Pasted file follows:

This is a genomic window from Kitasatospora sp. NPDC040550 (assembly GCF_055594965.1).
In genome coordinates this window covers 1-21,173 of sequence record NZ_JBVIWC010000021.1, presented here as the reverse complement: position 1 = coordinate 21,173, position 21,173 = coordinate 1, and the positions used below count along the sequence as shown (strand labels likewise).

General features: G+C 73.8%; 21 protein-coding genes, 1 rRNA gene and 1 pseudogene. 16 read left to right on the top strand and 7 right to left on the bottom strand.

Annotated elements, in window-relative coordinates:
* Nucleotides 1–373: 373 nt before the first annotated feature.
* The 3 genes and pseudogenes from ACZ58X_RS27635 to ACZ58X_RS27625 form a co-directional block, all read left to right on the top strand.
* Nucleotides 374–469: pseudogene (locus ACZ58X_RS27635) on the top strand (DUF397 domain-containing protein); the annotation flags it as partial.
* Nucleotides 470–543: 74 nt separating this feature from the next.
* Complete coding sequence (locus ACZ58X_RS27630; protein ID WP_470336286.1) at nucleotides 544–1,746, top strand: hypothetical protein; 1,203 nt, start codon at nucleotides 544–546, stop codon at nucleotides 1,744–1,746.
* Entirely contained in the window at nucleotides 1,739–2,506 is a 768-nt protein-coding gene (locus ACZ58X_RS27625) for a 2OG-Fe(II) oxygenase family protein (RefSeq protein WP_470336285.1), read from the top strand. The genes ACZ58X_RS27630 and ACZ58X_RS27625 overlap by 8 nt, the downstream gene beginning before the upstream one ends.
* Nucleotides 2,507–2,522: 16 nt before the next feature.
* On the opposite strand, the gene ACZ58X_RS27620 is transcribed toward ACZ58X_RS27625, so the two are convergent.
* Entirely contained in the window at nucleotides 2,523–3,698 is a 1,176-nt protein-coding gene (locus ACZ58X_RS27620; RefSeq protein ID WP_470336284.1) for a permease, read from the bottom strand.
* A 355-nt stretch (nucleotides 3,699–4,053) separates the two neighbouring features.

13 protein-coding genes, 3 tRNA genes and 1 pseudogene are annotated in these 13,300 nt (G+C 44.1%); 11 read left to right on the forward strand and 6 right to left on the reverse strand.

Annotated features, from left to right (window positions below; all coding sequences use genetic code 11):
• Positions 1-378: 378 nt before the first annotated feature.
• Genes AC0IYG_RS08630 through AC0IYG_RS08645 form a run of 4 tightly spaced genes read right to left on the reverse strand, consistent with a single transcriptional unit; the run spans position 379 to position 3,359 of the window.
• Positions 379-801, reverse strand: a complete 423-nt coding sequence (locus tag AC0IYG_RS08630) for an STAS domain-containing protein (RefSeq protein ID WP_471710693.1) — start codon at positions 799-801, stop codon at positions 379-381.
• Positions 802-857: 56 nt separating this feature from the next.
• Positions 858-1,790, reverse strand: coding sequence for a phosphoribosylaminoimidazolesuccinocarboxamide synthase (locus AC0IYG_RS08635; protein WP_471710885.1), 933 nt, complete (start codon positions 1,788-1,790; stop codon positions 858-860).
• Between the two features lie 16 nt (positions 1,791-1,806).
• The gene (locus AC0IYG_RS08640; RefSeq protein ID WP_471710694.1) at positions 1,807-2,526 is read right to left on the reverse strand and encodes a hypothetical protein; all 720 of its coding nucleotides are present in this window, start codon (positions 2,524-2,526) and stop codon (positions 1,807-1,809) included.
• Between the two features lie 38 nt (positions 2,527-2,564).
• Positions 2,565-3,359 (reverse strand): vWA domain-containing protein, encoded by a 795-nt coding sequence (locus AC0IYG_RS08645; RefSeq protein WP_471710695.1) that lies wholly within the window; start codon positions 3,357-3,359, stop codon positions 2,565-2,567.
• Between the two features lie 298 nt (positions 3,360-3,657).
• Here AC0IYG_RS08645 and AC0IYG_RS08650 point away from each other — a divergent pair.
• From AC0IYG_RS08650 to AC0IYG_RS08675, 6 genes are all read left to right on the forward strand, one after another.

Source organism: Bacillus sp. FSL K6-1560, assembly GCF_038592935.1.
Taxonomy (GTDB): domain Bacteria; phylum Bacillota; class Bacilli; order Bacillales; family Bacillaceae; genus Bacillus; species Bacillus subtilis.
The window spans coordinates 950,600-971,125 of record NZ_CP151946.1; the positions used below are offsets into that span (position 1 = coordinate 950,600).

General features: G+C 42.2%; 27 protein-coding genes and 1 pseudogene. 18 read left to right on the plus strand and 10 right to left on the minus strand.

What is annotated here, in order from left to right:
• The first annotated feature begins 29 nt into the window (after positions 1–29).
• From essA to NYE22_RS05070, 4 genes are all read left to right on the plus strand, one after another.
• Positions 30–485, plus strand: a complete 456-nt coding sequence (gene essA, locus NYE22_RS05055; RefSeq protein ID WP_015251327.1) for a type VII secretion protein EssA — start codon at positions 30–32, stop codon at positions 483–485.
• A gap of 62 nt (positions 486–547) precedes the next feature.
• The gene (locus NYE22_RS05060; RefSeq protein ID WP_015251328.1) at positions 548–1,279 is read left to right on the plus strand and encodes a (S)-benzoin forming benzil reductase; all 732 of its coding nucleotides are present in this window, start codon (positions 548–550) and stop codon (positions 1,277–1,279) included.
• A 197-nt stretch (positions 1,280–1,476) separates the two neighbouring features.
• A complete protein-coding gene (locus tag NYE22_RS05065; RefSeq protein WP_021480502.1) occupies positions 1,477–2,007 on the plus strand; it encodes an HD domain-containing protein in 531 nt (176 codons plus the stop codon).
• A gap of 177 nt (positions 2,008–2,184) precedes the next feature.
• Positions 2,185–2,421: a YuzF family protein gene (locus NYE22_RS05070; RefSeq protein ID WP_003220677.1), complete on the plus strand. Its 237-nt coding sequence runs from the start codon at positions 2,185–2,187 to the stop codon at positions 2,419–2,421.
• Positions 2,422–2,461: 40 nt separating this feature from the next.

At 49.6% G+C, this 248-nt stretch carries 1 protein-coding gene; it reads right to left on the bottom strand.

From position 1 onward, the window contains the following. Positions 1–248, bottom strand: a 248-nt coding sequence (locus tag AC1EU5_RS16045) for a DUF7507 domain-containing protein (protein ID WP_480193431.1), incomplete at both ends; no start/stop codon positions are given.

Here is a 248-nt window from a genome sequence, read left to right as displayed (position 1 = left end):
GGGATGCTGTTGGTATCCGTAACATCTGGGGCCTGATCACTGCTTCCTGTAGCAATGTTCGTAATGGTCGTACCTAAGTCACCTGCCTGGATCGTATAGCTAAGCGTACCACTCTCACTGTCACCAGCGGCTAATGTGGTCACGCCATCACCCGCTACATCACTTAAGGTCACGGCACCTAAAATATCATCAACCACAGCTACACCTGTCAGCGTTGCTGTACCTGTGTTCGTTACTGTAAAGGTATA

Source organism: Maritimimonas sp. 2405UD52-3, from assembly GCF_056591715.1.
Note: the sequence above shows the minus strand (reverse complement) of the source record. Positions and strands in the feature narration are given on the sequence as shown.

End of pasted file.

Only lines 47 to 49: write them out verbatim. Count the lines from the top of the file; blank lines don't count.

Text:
GGGATGCTGTTGGTATCCGTAACATCTGGGGCCTGATCACTGCTTCCTGTAGCAATGTTCGTAATGGTCGTACCTAAGTCACCTGCCTGGATCGTATAGCTAAGCGTACCACTCTCACTGTCACCAGCGGCTAATGTGGTCACGCCATCACCCGCTACATCACTTAAGGTCACGGCACCTAAAATATCATCAACCACAGCTACACCTGTCAGCGTTGCTGTACCTGTGTTCGTTACTGTAAAGGTATA

Source organism: Maritimimonas sp. 2405UD52-3, from assembly GCF_056591715.1.
Note: the sequence above shows the minus strand (reverse complement) of the source record. Positions and strands in the feature narration are given on the sequence as shown.